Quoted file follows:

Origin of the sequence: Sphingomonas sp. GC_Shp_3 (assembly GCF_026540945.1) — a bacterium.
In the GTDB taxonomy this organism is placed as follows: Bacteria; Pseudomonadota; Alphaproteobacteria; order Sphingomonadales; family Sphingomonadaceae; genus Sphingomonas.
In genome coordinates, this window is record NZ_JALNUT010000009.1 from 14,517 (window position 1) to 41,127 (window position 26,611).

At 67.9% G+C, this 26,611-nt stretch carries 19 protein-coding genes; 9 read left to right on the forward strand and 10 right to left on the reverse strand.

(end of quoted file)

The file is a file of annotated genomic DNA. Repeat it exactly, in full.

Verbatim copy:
Origin of the sequence: Sphingomonas sp. GC_Shp_3 (assembly GCF_026540945.1) — a bacterium.
In the GTDB taxonomy this organism is placed as follows: Bacteria; Pseudomonadota; Alphaproteobacteria; order Sphingomonadales; family Sphingomonadaceae; genus Sphingomonas.
In genome coordinates, this window is record NZ_JALNUT010000009.1 from 14,517 (window position 1) to 41,127 (window position 26,611).

At 67.9% G+C, this 26,611-nt stretch carries 19 protein-coding genes; 9 read left to right on the forward strand and 10 right to left on the reverse strand.